Chef Pardus blew through Cleveland a couple weeks ago, and with summer in full swing we had loads of little cukes on hand (we also did veal heart again, got it on video, stay tuned).  While there was much to do in getting dinner out (tongue salad with new potatoes, calves liver and onions, corn relish, cucumber sunomono, grilled foie gras (grilling foie takes some serious attention!), and the grilled heart with an herb shallot vinaigrette—Pardus found time to get my pickles on the cure.  Because of time constraints and other issues, he didn’t add aromatics.  What he did was make a 3% brine. I have for years been using a 5% brine for everything, pickles, chicken, pork, etc.  But this 3% worked great and I’m thinking that if you’re not going to be removing Read On »

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I’ve long wanted to post a chicken trussing video because there are so many silly videos out there that make it seem incredibly complicated.  Of the many good ways of trussing a chicken, Brian’s method here is solid and simple.  Brian of course is the co-author of Charcuterie and chef/owner of Forest and Cinco Lagos outside Detroit. I must clarify something here—it was noted to me by Bob del Grosso, who documented it at the Culinary Institute of America—that the main reason you truss a chicken is to ensure a juicy breast.  That’s what the even cooking part means. If the chicken isn’t trussed, hot air circulates in the bird’s cavity and will overcook and dry out the breast before the legs and thighs are done.  If you do not want to truss the chicken, Read On »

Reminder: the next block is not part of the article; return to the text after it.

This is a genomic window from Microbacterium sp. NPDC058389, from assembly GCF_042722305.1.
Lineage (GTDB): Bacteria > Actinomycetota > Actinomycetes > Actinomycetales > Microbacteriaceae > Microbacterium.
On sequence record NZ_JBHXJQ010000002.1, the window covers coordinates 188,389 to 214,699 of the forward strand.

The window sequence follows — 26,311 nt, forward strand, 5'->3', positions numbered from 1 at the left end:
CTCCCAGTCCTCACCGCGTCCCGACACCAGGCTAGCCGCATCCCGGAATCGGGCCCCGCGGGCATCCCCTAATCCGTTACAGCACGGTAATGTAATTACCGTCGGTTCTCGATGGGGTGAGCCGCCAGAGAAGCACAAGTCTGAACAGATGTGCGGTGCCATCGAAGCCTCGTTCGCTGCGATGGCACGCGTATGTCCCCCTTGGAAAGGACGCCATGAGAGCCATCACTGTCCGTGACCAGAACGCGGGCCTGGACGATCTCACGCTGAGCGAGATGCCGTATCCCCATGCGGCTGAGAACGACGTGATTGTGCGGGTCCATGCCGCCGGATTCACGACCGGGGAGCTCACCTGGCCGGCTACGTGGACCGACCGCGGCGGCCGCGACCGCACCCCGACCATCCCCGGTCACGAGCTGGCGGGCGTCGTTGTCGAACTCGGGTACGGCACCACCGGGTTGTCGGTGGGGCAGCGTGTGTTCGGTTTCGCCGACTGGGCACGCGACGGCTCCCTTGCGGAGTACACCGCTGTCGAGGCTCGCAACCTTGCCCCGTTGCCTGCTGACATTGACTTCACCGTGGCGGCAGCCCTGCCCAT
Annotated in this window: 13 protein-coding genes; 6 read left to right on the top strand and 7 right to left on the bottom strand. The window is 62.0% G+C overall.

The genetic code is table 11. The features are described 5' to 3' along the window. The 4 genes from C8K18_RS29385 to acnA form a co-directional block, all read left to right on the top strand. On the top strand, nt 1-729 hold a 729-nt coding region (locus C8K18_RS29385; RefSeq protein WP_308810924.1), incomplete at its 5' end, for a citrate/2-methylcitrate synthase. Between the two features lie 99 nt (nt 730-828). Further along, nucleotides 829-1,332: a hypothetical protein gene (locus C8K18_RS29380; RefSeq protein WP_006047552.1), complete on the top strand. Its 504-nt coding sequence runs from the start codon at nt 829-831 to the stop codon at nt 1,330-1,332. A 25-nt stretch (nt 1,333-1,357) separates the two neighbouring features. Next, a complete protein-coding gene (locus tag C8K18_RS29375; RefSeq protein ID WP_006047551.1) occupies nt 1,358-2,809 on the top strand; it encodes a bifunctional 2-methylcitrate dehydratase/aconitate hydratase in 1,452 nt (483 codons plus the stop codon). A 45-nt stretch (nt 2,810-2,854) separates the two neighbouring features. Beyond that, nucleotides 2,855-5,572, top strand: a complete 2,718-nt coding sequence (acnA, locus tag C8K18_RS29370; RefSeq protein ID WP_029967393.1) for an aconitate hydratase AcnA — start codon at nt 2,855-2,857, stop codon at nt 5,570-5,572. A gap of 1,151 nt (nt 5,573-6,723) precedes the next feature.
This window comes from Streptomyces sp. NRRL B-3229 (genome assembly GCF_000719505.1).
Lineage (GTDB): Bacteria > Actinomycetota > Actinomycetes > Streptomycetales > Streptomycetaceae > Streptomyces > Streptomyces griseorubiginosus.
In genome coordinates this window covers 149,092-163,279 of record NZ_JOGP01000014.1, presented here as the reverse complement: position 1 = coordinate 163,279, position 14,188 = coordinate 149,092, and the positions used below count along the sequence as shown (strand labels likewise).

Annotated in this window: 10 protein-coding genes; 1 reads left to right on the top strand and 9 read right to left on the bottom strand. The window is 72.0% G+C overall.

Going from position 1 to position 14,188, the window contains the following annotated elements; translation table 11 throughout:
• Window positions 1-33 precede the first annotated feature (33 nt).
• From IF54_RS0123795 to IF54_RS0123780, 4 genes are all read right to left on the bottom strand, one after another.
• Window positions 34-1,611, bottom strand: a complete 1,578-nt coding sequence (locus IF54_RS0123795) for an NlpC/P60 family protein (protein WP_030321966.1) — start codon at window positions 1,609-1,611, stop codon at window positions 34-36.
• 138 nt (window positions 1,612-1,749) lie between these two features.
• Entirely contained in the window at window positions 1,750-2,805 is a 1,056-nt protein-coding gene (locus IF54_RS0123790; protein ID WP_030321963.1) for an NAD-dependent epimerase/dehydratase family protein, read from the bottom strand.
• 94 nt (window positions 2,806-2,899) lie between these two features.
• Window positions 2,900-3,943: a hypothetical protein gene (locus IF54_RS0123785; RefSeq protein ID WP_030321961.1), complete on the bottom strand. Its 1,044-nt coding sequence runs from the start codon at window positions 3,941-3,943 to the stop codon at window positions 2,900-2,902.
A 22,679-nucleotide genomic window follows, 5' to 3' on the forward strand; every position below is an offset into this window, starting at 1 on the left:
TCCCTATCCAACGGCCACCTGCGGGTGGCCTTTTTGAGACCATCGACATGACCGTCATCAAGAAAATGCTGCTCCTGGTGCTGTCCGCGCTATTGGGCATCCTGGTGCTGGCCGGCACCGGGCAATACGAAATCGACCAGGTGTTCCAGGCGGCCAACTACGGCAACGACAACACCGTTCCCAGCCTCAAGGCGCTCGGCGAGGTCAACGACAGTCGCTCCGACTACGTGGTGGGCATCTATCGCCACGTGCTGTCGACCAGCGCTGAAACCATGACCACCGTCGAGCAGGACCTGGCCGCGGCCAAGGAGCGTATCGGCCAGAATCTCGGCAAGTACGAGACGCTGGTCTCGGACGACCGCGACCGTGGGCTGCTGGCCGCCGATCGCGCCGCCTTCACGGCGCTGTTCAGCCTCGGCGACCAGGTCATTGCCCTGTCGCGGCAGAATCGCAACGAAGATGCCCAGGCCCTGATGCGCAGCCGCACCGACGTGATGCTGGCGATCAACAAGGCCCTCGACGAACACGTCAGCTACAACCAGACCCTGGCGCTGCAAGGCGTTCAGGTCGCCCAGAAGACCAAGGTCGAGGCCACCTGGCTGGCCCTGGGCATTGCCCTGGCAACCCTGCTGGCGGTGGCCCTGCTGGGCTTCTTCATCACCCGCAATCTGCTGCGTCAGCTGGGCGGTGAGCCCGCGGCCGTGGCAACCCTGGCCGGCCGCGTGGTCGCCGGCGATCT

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On our trip to Italy, Brian Polcyn and I saw a lot of new cuts we weren’t familiar with, so as soon as we returned, we made plans to break down a couple of pigs Italian style, bringing in chef Jay Denham, who was recently back from five months staging in Italy.  We wanted to see how he broke a half animal into primals and we also wanted to learn the culatello cut.  Jay had spent many weeks staging at Massimo Spigaroli’s operation, learning this technique for producing what some consider to be the finest version of prosciutto di Parma there is. Jay and Brian arrived Tuesday evening and we started with a salumi tasting from American producers.  We tasted salamis from Knight Salumi in San Diego, I had some Mangalista belly and lardo from Read On »

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Earlier this spring, my high school pal, JD, called and asked if I wanted to make sausage on Saturday. It’s much easier with a few folks to spread out the work, but I wasn’t prepared for something like 50 pounds of sausage. Nor did I expect JD to film the event.  But, ever the overachiever, he did. Our other pal, Mac, the bearded one, joined us. So please forgive the Saturday shadow and numerous chins and the unscripted nature of the video and my limited editing skills, but do follow the basic steps to awesome sausage.  There are five, follow them all, keep your meat really cold, and you’ll have great links (or skip step 5 and make patties or use it loose).  It’s summer grilling season and there’s nothing better to sizzle on a Read On »

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[Please note additional thoughts following comments here and on Twitter] Elise emailed a couple weeks ago to ask if I’d posted on Hollandaise.  She’d posted the blender version, first popularized by Craig Claiborne in the 1970s in The New York Times, and wanted to link for contrast to an old-school version.  The blender version is unquestionably a no-brainer and results in a delicious Hollandaise-style sauce, a lemony yolky butter, thin enough to pour. A classical French Hollandaise sauce is an emulsified butter sauce that is almost like a mayonnaise, nearly that thick, and, as I was taught it, includes an additional flavoring step, a vinegar reduction.  It’s considered difficult and temperamental but it’s neither, as long as you pay attention and don’t let it know that you’re afraid of it.  Emulsified butter sauces can sense Read On »

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